“And he was using that money to go buy materials build bombs so that he could blow up American children. I find that disgusting,” Buffy Penny said.
Penny isn’t alone. Many feel the brothers’ family connections are too close for comfort, including State Senator Jim Welch.
“People who receive public benefits, they are certainly not the first ones to commit crimes but this crime was such a horrific one that I think it brings it to a completely different level,” Welch said.
While Welch says the situation does anger him, he says it’s too early to know what can be done moving forward to prevent a similar situation from happening again. Those on welfare are protected by serious privacy policies so it’s difficult to circulate information, even between government agencies.
“I just don’t know if constitutionally we would be allowed to or legally be able to share or peruse that information as kind of like a watch list type of situation,” Welch said.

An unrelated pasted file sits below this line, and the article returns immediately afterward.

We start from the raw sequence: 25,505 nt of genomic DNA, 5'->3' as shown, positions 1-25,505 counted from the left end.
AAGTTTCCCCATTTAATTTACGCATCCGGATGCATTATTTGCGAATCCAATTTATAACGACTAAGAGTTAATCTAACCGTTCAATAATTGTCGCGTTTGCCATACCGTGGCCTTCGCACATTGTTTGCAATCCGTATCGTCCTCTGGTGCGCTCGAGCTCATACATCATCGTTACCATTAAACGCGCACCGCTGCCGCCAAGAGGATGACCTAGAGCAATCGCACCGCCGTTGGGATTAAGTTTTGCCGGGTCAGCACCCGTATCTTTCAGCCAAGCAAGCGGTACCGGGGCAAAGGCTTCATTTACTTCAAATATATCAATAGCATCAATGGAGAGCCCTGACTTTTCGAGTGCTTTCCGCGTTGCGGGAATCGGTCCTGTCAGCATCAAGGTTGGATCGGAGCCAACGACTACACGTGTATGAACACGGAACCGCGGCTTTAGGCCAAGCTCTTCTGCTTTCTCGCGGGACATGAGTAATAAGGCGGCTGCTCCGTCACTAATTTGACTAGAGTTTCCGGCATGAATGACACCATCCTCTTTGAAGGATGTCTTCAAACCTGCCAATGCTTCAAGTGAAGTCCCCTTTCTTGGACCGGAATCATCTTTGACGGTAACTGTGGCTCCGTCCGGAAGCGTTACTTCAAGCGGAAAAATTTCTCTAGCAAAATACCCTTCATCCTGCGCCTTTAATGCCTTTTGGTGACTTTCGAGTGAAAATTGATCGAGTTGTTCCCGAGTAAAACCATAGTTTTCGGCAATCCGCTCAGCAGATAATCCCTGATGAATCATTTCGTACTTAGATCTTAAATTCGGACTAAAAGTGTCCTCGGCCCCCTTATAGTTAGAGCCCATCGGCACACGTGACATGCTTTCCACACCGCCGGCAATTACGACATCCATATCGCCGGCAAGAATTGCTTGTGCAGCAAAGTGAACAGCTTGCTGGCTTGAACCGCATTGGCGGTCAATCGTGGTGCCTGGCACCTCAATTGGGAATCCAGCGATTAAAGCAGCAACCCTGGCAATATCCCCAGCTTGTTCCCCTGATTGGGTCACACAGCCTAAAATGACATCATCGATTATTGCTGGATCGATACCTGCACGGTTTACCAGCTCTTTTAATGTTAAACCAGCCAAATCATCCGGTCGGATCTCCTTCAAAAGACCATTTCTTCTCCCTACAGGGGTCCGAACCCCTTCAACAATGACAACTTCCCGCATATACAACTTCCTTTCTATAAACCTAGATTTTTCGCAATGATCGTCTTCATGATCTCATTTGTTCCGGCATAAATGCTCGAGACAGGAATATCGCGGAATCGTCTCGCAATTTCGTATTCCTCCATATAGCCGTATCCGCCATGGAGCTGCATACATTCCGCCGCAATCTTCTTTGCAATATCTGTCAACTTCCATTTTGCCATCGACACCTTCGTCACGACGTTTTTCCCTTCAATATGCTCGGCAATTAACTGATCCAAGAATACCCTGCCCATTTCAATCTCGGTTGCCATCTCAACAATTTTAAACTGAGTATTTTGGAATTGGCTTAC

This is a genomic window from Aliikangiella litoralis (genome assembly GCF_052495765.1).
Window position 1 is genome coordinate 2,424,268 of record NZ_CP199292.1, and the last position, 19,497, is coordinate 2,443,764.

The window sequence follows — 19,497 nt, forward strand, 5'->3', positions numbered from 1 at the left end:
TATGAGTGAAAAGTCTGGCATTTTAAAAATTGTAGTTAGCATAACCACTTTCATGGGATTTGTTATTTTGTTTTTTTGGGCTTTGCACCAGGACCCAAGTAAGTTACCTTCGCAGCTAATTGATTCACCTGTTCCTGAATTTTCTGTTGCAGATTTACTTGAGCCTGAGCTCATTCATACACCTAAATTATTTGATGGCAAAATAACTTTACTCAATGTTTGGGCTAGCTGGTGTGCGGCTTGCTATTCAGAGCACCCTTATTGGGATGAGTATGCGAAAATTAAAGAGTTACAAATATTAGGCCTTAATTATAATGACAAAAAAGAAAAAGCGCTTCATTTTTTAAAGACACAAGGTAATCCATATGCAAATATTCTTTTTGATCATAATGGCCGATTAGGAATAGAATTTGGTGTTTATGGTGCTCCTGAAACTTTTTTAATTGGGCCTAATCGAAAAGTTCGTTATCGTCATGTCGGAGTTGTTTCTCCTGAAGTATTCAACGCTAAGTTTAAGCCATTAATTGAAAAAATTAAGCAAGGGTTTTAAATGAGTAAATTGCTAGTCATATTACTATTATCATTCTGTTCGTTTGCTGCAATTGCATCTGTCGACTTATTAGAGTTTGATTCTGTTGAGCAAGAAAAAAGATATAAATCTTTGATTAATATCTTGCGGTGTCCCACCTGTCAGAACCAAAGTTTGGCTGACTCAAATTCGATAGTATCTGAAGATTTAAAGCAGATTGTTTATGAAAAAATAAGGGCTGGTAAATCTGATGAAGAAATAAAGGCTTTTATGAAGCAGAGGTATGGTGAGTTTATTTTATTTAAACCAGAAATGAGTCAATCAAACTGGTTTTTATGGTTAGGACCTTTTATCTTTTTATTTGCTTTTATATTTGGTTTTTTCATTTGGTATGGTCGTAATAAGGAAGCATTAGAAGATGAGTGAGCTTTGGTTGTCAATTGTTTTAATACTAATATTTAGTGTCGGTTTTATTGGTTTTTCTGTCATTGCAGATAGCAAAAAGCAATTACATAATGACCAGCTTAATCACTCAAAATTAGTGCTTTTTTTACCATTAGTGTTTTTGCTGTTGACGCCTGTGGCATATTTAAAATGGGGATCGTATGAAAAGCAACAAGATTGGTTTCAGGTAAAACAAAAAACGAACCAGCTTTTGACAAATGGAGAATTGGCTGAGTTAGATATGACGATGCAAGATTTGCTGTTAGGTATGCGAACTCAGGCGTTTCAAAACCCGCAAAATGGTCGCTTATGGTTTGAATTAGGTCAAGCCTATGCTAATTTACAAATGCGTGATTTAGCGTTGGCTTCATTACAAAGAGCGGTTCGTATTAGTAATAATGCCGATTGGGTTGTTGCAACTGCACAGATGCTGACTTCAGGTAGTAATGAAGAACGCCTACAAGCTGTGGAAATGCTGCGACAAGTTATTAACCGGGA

“I think we need to re-evaluate how it is that we take care of the people in this country who should actually be taken care of,” Penny said.
Welch says better communication between state and federal authorities should be the first issue taken care of, something he knows his constituents agree with. The Department of Transitional Assistance says everyone associated with the Tsarnaev’s brothers who received state aid, was eligible for it. The agency says they are cooperating in the investigation. The State Senate has not reconvened since the bombings.